Here’s an article I found supporting my earlier post saying that banning single-use bags and replacing them with re-usable bags will do little for saving the environment and more for the bottom line of the supermarkets – https://theconversation.com/getting-rid-of-plastic-bags-a-windfall-for-supermarkets-but-it-wont-do-much-for-the-environment-81083

No_Nose 8:42 pm 17 Jul 17

wildturkeycanoe said :

We use them for other things too such as for the kids’ wet swimmers at school, to put fish in when at the lake, for rubbish bags in the car and much more. Can’t do that with cloth bags.

I find a multitude of uses for them and normally get about 5 uses out of one bag before it is then consigned to use as a bin-liner or a doggie-poo pick-up bag.

Every time I cross the border and do some shopping I make sure I pick up a couple of dozen of them. Self-serve checkouts are great for this as I can put one item in a bag, then double bag it, then slip an extra bag or three into the first bag.

If I plan carefully I reckon I can stockpile at least a thousand bags before they phase them out. That should keep me going for a few years.

They seriously are just that useful!

Maya123 5:17 pm 17 Jul 17

wildturkeycanoe said :

GCS14 said :

LocalUser said :

No plastic bags with my shopping just means I now have to buy commercial plastic bags from the supermarket for my kitchen waste – environmentals savings for me – absolutely zero

So you would use all the supermarket bags given to you as waste bag?

We use them for other things too such as for the kids’ wet swimmers at school, to put fish in when at the lake, for rubbish bags in the car and much more. Can’t do that with cloth bags.

Here’s a couple of inspiring families showing you have alternatives:

ttps://www.domain.com.au/advice/how-to-live-life-with-less-and-create-a-zero-waste-home-20151006-gk2c3b/

http://www.1millionwomen.com.au/blog/we-chat-australias-zero-waste-family/

wildturkeycanoe 7:28 am 17 Jul 17

GCS14 said :

LocalUser said :

No plastic bags with my shopping just means I now have to buy commercial plastic bags from the supermarket for my kitchen waste – environmentals savings for me – absolutely zero

So you would use all the supermarket bags given to you as waste bag?

We use them for other things too such as for the kids’ wet swimmers at school, to put fish in when at the lake, for rubbish bags in the car and much more. Can’t do that with cloth bags.

GCS14 12:00 am 17 Jul 17

LocalUser said :

No plastic bags with my shopping just means I now have to buy commercial plastic bags from the supermarket for my kitchen waste – environmentals savings for me – absolutely zero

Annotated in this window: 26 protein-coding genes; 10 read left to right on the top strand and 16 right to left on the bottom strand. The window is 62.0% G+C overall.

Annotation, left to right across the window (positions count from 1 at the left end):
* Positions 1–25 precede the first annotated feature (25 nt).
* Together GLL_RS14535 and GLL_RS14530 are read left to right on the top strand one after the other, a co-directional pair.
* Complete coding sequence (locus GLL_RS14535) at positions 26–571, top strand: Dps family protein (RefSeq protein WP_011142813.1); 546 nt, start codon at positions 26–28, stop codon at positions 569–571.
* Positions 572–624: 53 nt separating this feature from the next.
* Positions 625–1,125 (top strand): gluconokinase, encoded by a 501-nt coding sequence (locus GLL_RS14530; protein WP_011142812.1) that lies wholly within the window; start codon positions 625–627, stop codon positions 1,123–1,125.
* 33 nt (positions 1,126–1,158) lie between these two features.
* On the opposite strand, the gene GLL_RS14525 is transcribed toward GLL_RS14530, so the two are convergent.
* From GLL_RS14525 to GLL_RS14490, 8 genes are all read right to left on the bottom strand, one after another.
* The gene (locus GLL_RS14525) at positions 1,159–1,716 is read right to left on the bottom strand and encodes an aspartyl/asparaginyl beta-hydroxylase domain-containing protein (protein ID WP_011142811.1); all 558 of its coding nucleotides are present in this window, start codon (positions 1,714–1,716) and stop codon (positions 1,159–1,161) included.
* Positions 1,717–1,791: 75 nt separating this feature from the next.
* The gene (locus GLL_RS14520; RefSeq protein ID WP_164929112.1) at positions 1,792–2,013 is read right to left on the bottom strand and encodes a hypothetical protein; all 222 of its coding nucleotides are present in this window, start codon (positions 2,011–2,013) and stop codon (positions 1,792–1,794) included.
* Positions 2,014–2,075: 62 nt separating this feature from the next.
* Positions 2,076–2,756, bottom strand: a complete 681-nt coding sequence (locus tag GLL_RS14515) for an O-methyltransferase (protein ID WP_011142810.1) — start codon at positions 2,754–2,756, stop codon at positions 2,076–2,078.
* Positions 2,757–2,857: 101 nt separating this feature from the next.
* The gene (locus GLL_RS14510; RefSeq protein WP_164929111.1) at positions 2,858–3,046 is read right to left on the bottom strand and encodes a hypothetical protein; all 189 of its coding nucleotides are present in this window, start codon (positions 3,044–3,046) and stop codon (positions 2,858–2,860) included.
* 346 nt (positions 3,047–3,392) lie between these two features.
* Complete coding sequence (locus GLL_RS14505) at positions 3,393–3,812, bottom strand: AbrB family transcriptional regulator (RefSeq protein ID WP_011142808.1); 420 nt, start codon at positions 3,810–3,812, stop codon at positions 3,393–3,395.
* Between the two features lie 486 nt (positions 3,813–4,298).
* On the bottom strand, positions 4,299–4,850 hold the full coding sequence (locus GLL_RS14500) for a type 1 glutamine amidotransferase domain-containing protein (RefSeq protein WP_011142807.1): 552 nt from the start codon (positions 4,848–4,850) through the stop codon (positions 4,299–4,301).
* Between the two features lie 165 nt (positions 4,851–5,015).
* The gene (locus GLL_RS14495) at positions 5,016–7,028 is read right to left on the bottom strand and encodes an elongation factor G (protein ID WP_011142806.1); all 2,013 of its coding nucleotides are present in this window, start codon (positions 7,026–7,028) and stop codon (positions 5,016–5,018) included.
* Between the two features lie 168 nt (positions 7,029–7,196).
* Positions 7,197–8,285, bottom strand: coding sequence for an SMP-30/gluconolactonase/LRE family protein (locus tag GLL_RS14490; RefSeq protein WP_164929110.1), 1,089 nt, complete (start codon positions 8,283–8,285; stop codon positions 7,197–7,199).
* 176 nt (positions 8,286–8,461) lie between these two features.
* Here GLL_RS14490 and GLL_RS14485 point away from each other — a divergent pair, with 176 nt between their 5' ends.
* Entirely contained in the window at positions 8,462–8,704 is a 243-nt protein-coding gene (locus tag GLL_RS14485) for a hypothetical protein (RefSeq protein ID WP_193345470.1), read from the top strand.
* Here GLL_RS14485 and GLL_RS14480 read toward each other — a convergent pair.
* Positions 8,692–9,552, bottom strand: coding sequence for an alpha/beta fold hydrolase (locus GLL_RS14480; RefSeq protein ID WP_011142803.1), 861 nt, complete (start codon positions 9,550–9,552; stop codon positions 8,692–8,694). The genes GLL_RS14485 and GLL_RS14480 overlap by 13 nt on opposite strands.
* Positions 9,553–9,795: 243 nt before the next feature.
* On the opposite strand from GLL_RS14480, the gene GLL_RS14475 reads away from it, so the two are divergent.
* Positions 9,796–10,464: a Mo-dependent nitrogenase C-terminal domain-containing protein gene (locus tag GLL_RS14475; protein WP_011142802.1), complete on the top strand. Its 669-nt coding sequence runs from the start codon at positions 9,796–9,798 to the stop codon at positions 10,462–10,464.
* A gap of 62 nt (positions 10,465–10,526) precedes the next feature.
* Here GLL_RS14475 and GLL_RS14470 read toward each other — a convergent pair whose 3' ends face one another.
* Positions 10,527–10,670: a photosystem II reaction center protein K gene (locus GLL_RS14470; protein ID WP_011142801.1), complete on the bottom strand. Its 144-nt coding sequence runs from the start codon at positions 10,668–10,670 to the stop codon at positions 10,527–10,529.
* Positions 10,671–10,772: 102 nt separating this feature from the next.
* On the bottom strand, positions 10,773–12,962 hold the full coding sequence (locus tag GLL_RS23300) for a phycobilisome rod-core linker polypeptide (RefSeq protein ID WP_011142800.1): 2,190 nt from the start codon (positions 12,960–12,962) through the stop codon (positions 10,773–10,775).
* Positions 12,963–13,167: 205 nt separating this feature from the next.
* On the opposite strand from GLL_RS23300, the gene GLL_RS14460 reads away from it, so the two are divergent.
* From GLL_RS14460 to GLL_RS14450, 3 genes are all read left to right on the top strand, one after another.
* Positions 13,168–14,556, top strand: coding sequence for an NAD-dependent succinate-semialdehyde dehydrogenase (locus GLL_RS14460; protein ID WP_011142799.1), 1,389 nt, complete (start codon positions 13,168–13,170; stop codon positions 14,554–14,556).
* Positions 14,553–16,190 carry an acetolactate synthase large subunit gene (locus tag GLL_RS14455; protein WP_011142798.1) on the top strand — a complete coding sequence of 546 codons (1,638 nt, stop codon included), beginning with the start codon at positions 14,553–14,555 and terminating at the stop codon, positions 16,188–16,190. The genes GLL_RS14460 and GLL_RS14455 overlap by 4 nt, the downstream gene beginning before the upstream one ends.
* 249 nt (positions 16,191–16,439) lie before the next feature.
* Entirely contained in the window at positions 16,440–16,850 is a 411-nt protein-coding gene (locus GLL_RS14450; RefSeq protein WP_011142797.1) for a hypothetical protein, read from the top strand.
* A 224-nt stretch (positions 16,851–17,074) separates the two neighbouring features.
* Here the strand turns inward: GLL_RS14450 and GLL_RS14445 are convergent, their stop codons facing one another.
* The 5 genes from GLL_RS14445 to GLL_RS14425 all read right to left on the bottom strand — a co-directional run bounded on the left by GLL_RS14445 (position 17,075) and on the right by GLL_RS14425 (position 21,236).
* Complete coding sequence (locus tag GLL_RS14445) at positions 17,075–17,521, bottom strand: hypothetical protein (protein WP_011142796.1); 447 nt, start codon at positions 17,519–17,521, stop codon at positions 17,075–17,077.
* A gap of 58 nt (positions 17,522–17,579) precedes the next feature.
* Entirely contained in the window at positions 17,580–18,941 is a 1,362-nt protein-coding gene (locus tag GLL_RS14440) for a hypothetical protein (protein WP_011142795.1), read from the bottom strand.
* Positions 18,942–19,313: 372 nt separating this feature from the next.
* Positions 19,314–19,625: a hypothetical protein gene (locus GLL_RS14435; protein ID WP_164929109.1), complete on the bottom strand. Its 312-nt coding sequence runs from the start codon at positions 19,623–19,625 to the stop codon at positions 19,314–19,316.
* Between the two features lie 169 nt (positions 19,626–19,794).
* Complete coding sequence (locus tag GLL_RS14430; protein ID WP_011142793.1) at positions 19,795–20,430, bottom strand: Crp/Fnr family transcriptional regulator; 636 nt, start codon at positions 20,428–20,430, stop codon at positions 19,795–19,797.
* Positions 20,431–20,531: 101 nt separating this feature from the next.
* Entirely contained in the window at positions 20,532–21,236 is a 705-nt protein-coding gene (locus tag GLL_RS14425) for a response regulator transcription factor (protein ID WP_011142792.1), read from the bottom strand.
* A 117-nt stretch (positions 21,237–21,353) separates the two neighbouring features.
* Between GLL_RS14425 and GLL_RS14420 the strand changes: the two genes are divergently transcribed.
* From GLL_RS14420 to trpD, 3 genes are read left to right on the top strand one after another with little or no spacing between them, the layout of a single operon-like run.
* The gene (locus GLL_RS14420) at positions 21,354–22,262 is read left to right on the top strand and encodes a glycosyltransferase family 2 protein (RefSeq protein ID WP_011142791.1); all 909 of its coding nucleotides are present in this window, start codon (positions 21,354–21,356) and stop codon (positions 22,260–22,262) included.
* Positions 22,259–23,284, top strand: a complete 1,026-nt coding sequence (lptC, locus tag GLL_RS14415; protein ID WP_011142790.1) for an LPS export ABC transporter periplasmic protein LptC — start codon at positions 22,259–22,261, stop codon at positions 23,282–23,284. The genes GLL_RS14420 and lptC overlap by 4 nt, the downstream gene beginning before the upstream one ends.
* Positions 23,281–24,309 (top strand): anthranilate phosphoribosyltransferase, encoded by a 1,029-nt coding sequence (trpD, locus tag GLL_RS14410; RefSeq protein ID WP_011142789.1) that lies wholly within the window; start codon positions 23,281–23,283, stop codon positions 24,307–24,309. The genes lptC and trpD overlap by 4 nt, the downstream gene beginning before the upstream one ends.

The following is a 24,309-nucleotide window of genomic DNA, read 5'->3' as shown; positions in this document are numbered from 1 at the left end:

So you would use all the supermarket bags given to you as waste bag?

Maya123 6:26 pm 16 Jul 17

I use cloth bags. They last for years. The green type bags (they come in other colours too) can be mended to make them last longer, but cloth bags are still better. Hessian bags are good too. Worn out hessian bags can be used around plants, such as tomatoes, in the garden, and eventually they will rot into the soil.
I don’t need to take plastic bags to line the bin with. I use the CT plastic wrappers for that. One wrapper a week or fortnight is enough for me. The CT wrappers are good for other storage too.

LocalUser 6:23 pm 16 Jul 17

No plastic bags with my shopping just means I now have to buy commercial plastic bags from the supermarket for my kitchen waste – environmentals savings for me – absolutely zero

No_Nose 5:02 pm 16 Jul 17

Felix the Cat said :

I see Coles and Woolies in other states are following ACT and getting rid of single-use plastic bags, but replacing them with the thicker (and theoretical) multi-use plastic bags. I don’t see this as anything to really crow about from an environmental point of view. Most people I observe in supermarkets rarely bring their own bags or boxes, they just buy the multi-use bags. So much for multi-use. And so much for Coles and Woolies saving the environment. They are just making money by selling bags instead of giving them away.

I recall reading a study that calculated that the thicker plastic bags need to be used around 50 times and the green ‘reusable’ bag need to be used around 100 times in order for their environmental benefits to be realised.

Felix the Cat 7:48 pm 15 Jul 17

I see Coles and Woolies in other states are following ACT and getting rid of single-use plastic bags, but replacing them with the thicker (and theoretical) multi-use plastic bags. I don’t see this as anything to really crow about from an environmental point of view. Most people I observe in supermarkets rarely bring their own bags or boxes, they just buy the multi-use bags. So much for multi-use. And so much for Coles and Woolies saving the environment. They are just making money by selling bags instead of giving them away.